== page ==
This personal essay in The Atlantic raises a difficult ethical question. The author and his wife found out that she had about three years to live, but didn’t tell their three young children because they didn’t want them to worry. So they knew she had cancer and that it had returned, but didn’t know it was terminal. The good news is that she wound up living for 10 years, and her children all say they are glad they didn’t know, because they would have worried too much. But it’s still a really tough question. Shouldn’t they have known the truth?
My father died of cancer, and he refused to talk about his prognosis because he didn’t want to dwell on the negative — he wanted to focus on getting better (which was never really an option). I respected his choice, but it meant that we couldn’t really talk about his eventual death, or what would happen afterwards, or even about his life, because to do so was to acknowledge what he didn’t want to talk about. I wish we had had the ability to do that, but then I wasn’t a young child, so my perspective is probably significantly different.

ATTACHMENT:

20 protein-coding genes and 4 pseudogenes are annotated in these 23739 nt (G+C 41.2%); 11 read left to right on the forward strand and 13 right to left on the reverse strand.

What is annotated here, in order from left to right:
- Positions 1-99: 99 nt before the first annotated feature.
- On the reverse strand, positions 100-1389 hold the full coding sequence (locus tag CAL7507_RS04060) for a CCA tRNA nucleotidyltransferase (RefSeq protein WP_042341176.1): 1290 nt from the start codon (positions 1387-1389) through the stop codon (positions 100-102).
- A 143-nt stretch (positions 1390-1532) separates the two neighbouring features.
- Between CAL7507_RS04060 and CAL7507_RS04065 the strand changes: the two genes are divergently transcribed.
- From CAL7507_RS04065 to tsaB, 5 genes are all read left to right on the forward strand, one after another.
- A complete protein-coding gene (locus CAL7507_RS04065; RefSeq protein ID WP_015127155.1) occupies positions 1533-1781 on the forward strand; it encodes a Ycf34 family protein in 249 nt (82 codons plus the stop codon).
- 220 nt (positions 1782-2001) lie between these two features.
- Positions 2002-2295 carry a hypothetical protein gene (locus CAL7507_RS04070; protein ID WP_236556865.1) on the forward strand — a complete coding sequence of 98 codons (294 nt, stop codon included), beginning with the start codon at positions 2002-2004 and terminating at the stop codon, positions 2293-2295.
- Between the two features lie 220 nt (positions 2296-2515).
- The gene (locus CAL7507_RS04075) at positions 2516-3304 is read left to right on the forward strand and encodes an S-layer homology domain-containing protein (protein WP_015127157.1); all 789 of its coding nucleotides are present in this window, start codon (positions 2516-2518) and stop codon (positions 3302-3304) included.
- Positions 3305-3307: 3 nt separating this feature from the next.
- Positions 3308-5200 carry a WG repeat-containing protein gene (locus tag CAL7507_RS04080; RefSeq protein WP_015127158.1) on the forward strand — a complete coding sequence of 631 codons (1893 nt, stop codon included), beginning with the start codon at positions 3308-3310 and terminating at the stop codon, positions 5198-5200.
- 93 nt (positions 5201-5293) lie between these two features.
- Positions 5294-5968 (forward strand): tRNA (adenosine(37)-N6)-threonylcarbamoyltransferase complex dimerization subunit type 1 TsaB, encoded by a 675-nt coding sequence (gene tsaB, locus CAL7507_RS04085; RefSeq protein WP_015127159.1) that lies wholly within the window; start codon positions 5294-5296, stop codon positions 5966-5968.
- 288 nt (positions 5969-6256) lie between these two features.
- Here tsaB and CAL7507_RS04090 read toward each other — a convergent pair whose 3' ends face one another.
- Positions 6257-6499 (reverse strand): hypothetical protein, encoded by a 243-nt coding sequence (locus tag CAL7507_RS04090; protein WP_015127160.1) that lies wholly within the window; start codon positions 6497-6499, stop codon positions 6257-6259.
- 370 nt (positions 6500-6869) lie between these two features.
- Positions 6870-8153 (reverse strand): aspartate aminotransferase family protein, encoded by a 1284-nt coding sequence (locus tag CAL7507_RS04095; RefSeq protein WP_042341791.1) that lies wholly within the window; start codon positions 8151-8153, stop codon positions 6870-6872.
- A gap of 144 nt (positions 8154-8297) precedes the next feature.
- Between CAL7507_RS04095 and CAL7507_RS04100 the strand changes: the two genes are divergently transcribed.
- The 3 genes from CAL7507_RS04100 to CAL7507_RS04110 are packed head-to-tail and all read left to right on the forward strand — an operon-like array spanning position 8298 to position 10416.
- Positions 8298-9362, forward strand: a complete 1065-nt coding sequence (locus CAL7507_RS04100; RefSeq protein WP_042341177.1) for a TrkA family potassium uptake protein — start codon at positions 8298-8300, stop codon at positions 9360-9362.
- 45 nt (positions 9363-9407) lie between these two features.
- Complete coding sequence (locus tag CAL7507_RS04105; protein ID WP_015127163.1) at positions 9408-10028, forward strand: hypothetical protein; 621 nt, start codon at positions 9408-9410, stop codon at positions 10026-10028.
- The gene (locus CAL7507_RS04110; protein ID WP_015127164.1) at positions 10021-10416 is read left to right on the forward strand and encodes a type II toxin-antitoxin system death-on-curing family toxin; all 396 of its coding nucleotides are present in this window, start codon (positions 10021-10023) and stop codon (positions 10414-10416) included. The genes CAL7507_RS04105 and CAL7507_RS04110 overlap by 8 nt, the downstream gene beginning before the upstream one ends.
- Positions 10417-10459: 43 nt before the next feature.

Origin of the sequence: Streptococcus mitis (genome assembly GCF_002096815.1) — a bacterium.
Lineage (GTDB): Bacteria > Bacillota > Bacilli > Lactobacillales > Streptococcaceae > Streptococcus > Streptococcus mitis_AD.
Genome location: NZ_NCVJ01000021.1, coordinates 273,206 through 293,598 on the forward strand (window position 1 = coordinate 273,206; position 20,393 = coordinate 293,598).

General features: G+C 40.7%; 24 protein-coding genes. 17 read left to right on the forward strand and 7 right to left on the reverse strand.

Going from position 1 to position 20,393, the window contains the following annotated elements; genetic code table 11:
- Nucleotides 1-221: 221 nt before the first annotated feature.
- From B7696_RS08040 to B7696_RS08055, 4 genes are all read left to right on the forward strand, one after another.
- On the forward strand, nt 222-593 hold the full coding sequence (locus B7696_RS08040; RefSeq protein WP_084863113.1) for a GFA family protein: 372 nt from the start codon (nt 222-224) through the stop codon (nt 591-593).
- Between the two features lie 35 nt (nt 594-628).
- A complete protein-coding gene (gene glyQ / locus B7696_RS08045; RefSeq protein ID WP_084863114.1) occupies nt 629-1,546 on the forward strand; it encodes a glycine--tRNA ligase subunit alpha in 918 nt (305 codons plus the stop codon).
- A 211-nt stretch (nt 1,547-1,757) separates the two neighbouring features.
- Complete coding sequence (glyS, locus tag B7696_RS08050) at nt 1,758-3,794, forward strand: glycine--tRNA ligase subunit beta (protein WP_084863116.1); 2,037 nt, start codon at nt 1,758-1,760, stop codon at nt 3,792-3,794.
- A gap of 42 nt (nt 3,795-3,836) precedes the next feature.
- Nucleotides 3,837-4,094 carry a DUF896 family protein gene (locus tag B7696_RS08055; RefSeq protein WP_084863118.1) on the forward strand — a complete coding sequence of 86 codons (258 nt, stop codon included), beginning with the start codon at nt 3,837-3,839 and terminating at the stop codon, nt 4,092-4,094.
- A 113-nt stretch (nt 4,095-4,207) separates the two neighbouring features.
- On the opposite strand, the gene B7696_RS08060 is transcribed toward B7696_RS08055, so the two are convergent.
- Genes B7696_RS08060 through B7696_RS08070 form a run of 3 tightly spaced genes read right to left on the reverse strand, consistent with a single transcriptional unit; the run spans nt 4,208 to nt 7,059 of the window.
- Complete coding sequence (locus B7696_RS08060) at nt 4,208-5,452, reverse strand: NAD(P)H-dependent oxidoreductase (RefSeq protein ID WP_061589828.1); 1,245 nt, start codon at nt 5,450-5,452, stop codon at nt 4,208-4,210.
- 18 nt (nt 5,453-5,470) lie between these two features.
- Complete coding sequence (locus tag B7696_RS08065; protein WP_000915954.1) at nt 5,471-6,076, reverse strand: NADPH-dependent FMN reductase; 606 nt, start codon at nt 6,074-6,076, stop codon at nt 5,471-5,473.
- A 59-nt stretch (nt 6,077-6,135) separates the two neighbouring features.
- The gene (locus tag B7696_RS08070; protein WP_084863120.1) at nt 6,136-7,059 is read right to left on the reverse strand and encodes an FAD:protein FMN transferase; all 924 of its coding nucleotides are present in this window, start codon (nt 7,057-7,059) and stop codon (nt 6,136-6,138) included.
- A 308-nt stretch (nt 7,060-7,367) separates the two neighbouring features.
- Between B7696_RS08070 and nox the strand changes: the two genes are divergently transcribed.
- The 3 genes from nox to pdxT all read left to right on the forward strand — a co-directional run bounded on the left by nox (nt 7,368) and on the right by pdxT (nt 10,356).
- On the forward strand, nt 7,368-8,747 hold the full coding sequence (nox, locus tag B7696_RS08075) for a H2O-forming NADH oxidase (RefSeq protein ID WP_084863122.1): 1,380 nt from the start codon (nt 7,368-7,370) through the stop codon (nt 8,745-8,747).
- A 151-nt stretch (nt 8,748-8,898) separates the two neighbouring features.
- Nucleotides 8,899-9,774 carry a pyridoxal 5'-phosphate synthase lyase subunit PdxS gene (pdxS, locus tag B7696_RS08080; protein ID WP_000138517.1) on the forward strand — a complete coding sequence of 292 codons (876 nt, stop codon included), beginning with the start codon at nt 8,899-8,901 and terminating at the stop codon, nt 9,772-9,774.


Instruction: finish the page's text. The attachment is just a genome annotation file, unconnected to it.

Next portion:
We decided not to tell the kids. Marla knew that once our three daughters understood that their mother had been given 1,000 days to live, they’d start counting. They would not be able to enjoy school, friends, their teams, or birthday parties. They’d be watching too closely—how she looked, moved, acted, ate, or didn’t. Marla wanted her daughters to stay children: unburdened, confident that tomorrow would look like yesterday.
Source: My Wife and I Didn’t Tell Our Children About Her Cancer – The Atlantic